Bethel's inaugural poet recounts experience
“I feel like I dreamed it,” said Bethel poet Richard Blanco. “It was such a high.”
Back home after reading his poem “One Today” at President Barack Obama’s inauguration, Blanco last week reflected on the experience.
He had learned on Dec. 12 that he had been chosen to become only the fifth poet to participate in an American presidential inauguration. And he doesn’t know how it happened.
“It’s a mystery unto itself,” he said. “I still don’t know.”
There was no application process, no competition. He simply got a call from his agent.
“I felt an incredible sense of gratitude,” said Blanco. “Thought about my parents and grandparents, and all the sacrifices and hard work for the sake of giving my brother and me a better life.”
The presidential Inaugural Committee told him to keep his selection as poet secret – even from his mother – until an official announcement was made.
The vice chairman of the Bethel Planning Board, Blanco told his fellow planners that he would likely not be able to serve as chairman for the board’s new term in January because “something big was going on.”
Blanco didn’t have long to ponder his newfound status. He had to get busy writing three poems, so the Inaugural Committee would have choices.
He said the tight time frame was in some ways better than a six-month warning, which might have given him too long to ponder his words.
But, he said, “Two more weeks would have been a bit better.”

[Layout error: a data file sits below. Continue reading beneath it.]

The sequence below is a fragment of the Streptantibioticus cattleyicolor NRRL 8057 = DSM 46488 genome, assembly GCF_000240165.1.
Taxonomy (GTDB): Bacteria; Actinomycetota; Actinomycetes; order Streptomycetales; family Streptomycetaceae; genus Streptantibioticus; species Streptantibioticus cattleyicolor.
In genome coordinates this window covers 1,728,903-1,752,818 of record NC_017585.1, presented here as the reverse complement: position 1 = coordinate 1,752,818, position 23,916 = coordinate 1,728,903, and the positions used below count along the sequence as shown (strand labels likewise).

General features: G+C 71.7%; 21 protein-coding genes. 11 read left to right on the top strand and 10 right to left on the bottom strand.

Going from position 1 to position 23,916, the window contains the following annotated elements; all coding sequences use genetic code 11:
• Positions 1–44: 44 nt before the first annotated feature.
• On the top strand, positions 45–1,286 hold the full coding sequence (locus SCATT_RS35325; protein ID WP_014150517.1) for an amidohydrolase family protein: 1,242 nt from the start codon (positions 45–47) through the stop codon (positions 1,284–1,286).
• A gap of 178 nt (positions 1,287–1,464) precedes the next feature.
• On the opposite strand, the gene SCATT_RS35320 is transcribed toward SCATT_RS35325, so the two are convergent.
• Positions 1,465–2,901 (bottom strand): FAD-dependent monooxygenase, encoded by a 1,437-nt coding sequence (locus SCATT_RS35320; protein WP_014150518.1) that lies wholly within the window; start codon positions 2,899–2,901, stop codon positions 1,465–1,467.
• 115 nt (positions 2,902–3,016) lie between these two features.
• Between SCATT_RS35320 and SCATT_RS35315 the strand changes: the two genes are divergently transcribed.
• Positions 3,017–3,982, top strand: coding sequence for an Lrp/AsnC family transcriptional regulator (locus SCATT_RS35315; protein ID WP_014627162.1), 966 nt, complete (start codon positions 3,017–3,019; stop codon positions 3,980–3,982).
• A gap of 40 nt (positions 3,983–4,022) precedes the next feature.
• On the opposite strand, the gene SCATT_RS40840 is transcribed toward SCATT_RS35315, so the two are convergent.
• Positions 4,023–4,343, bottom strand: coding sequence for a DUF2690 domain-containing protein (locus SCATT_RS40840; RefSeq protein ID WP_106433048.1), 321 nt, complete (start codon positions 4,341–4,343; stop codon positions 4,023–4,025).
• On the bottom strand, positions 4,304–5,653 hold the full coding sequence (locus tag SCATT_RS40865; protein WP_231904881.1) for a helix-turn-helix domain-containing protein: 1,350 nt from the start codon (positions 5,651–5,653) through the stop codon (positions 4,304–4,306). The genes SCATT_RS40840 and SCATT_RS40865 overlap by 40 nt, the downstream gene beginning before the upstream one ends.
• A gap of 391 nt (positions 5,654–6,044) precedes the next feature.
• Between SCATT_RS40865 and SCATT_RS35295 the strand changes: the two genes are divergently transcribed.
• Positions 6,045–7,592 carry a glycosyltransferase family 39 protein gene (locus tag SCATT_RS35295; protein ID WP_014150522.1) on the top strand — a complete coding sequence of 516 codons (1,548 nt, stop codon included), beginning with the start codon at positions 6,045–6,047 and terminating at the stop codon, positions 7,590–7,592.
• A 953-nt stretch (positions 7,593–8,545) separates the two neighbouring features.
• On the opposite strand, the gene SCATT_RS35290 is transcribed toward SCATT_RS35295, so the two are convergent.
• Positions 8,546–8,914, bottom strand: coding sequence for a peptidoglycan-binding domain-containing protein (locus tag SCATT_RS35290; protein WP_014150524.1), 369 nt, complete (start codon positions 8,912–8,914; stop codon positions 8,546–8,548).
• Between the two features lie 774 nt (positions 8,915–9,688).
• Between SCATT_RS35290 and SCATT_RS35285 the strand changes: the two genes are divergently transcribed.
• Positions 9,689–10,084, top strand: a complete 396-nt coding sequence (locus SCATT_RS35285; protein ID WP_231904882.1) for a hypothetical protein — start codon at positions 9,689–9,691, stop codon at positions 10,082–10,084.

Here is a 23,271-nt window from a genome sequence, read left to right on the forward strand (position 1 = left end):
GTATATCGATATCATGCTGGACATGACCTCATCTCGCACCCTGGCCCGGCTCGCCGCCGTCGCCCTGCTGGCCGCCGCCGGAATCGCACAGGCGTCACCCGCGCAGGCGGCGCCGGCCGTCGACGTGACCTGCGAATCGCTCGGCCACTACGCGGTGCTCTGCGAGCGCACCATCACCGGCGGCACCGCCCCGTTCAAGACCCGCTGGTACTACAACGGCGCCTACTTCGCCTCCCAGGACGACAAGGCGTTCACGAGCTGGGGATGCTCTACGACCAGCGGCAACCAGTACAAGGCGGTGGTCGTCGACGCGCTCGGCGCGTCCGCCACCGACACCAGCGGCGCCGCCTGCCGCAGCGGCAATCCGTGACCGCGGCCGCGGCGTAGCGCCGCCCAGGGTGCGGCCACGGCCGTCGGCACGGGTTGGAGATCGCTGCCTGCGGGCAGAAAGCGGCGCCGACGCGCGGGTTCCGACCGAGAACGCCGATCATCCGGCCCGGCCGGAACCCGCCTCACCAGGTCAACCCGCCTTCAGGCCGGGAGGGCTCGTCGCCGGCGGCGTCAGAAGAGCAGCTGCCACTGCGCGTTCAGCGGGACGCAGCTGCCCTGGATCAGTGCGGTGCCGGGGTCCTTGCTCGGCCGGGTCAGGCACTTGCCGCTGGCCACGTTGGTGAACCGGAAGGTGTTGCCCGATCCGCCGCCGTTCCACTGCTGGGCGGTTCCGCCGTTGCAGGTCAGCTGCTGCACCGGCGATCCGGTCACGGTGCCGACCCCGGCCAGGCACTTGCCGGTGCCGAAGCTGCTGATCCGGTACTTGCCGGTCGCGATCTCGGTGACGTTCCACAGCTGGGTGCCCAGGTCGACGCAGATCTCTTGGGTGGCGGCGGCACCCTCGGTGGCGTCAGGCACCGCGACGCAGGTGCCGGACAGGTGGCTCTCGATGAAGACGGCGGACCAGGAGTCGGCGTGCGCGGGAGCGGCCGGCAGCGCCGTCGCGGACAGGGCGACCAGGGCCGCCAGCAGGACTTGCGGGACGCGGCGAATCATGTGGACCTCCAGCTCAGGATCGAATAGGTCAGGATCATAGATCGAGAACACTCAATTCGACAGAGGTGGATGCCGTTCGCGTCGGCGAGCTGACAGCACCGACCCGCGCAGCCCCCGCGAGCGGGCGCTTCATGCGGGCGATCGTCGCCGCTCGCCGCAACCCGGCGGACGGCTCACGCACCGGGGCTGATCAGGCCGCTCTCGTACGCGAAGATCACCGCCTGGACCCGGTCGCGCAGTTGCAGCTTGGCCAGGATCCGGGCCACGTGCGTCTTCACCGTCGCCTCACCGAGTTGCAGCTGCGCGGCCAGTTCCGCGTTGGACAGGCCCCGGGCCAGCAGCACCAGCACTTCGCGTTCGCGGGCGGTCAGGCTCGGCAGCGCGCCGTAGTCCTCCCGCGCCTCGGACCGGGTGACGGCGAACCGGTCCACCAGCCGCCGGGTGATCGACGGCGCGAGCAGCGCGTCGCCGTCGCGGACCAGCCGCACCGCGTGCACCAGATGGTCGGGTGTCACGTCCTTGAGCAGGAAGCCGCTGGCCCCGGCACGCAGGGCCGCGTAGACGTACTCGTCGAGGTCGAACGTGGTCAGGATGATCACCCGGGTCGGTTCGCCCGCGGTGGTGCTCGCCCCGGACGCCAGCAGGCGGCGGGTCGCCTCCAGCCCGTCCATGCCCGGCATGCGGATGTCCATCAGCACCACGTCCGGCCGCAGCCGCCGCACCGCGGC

Within two weeks he had sent two poems, followed a short time later by the third.
“The one they chose was in the first two,” he said. “The third was the most autobiographical.”
“One Today” became his favorite of the three because, he said, “It was the most appropriate. It seemed like it would be the right choice.”
The reaction from the White House? “They loved it. They didn’t make me change a single comma,” he said. Blanco said he did not know if the president saw it at that time. The poem shared images and sounds of life in America - including people going about the business of a day at work and school - and intertwined them with those of Blanco’s own family. He concluded with a message of unity.
Blanco said some of the natural images he used in the poem had roots in Bethel. “The mountains, the sunrise I see every morning,” he said.
The announcement of his choice as poet was made Jan. 9. On the 17th, he was off to Washington. The day before the ceremony Blanco went to the Capitol for a brief rehearsal and “sound check.”
He said he benefited psychologically from having lived in Washington for three years. He was familiar with the city, “and I had been on the steps of the Capitol,” he said.
Blanco stood on the platform set up for the inauguration and read a practice poem – about a beach.
A TV crew on the Mall in front of the Capitol was waiting to interview him and heard it.
At first they thought the poem was the inaugural composition, he said, and told him they liked it. He had to break the news it wasn’t “the” poem.
Blanco said that while he felt some butterflies leading up to the big day, once he was on the platform with the president and all the other dignitaries, “your artistic persona, some other part of your brain, takes over. I felt like, ‘Let’s do it.’”
His reading would come after the president’s Inaugural speech. As Blanco listened to the speech and thought of his poem, “it almost seemed like we were in cahoots,” he said, because both pieces had themes of unity and conveyed the sense that “all of us are a vital part of our society.”